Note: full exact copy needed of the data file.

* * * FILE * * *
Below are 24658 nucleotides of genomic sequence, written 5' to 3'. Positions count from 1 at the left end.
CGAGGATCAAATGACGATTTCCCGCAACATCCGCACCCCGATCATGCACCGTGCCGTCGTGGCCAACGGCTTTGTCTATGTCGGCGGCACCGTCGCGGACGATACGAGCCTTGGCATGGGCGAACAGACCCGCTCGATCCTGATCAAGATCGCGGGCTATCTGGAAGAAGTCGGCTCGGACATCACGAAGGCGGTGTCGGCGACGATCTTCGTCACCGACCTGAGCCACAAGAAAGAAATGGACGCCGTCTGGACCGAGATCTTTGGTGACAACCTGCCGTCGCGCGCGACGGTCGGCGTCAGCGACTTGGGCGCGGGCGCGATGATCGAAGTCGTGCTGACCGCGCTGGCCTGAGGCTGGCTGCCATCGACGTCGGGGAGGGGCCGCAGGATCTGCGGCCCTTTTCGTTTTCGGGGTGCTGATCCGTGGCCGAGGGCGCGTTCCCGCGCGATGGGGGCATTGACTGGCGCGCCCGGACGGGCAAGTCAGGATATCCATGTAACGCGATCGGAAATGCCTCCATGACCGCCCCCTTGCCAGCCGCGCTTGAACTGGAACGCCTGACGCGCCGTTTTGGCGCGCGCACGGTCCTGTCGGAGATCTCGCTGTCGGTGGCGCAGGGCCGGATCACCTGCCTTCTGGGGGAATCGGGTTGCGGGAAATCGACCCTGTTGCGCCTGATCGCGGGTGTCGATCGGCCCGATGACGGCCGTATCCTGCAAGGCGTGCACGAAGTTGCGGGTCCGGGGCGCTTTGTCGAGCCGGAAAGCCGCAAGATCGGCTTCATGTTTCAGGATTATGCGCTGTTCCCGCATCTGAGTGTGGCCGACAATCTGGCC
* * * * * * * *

Below are 24658 nucleotides of genomic sequence, written 5' to 3'. Positions count from 1 at the left end.
CGAGGATCAAATGACGATTTCCCGCAACATCCGCACCCCGATCATGCACCGTGCCGTCGTGGCCAACGGCTTTGTCTATGTCGGCGGCACCGTCGCGGACGATACGAGCCTTGGCATGGGCGAACAGACCCGCTCGATCCTGATCAAGATCGCGGGCTATCTGGAAGAAGTCGGCTCGGACATCACGAAGGCGGTGTCGGCGACGATCTTCGTCACCGACCTGAGCCACAAGAAAGAAATGGACGCCGTCTGGACCGAGATCTTTGGTGACAACCTGCCGTCGCGCGCGACGGTCGGCGTCAGCGACTTGGGCGCGGGCGCGATGATCGAAGTCGTGCTGACCGCGCTGGCCTGAGGCTGGCTGCCATCGACGTCGGGGAGGGGCCGCAGGATCTGCGGCCCTTTTCGTTTTCGGGGTGCTGATCCGTGGCCGAGGGCGCGTTCCCGCGCGATGGGGGCATTGACTGGCGCGCCCGGACGGGCAAGTCAGGATATCCATGTAACGCGATCGGAAATGCCTCCATGACCGCCCCCTTGCCAGCCGCGCTTGAACTGGAACGCCTGACGCGCCGTTTTGGCGCGCGCACGGTCCTGTCGGAGATCTCGCTGTCGGTGGCGCAGGGCCGGATCACCTGCCTTCTGGGGGAATCGGGTTGCGGGAAATCGACCCTGTTGCGCCTGATCGCGGGTGTCGATCGGCCCGATGACGGCCGTATCCTGCAAGGCGTGCACGAAGTTGCGGGTCCGGGGCGCTTTGTCGAGCCGGAAAGCCGCAAGATCGGCTTCATGTTTCAGGATTATGCGCTGTTCCCGCATCTGAGTGTGGCCGACAATCTGGCC